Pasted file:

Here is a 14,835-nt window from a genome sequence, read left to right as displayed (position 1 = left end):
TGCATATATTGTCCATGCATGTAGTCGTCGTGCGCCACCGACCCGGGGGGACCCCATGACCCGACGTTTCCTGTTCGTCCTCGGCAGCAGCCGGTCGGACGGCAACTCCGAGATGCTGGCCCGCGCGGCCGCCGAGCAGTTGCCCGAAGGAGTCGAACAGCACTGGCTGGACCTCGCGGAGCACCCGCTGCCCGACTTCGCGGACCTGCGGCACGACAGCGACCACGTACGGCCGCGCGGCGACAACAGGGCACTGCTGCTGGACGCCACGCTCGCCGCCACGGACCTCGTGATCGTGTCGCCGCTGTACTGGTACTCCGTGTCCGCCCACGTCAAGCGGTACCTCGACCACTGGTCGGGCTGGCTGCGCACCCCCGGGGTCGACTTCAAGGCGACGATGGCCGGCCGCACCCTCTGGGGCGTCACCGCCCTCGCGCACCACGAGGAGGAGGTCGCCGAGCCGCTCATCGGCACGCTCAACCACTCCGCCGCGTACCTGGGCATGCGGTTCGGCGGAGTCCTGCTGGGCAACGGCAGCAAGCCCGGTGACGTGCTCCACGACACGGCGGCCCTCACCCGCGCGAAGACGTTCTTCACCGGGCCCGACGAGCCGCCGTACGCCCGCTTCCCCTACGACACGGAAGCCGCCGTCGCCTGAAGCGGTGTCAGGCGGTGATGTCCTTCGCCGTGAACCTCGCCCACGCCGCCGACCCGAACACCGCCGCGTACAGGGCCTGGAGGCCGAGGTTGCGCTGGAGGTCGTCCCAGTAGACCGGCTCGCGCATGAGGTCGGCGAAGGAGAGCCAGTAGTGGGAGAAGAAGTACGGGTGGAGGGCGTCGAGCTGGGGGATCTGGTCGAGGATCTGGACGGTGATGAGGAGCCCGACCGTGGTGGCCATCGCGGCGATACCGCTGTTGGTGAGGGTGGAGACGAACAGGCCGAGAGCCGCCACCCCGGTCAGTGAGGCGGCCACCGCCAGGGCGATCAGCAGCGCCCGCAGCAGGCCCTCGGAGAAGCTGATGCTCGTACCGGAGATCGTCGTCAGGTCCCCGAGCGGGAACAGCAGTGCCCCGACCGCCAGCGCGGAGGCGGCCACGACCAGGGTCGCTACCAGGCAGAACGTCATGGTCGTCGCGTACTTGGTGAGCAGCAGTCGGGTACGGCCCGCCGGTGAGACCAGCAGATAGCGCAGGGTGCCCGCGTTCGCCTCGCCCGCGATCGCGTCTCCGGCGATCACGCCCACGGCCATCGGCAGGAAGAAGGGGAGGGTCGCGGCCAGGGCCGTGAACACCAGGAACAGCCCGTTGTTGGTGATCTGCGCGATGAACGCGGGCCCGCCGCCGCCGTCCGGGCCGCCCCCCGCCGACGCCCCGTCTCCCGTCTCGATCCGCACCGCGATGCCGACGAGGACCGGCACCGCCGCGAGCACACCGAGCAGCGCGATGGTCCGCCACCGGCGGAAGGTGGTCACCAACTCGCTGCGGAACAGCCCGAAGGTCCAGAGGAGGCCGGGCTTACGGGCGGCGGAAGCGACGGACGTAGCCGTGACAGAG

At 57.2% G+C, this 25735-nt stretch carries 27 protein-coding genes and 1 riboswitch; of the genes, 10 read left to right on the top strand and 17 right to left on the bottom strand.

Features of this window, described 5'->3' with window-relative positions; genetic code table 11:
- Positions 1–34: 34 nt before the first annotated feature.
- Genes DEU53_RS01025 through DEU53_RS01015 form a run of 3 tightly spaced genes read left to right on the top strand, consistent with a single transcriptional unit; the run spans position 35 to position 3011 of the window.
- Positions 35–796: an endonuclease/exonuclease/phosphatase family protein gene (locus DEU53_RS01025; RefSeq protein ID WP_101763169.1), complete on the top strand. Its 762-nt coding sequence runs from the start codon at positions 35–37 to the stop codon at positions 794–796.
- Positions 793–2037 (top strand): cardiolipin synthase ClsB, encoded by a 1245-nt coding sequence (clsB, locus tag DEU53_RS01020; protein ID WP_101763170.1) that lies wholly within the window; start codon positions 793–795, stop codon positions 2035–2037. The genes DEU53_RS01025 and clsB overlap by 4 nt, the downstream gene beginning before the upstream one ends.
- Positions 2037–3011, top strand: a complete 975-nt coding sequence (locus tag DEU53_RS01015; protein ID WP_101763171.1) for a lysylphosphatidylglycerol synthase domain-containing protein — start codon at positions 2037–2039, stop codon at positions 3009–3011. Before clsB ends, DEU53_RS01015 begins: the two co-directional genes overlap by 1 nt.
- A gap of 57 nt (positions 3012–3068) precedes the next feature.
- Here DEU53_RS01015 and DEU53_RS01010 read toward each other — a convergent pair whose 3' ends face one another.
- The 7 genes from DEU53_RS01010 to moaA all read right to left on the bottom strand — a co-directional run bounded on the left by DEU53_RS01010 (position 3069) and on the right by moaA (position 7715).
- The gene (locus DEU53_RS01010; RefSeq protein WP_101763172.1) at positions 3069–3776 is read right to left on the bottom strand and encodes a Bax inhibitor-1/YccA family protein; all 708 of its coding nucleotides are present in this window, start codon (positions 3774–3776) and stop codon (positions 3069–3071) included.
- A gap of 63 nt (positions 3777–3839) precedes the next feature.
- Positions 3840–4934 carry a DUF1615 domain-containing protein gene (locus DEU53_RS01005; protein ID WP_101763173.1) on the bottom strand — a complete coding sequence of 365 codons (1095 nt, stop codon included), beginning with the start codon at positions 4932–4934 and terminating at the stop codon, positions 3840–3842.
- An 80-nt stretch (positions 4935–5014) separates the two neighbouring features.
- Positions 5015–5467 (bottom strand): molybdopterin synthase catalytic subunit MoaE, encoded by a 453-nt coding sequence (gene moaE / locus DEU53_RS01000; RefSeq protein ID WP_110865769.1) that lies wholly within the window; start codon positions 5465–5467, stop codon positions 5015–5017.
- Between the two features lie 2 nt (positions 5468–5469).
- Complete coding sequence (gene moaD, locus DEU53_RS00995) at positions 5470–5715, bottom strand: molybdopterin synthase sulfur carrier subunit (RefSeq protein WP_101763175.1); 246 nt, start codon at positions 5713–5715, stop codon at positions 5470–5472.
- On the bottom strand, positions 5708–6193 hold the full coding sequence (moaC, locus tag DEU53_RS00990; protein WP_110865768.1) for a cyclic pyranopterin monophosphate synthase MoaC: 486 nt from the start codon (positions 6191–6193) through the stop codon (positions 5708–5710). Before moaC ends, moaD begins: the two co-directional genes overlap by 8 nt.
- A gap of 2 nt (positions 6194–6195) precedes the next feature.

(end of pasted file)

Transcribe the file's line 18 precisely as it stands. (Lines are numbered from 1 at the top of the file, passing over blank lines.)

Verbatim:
- Between the two features lie 2 nt (positions 5468–5469).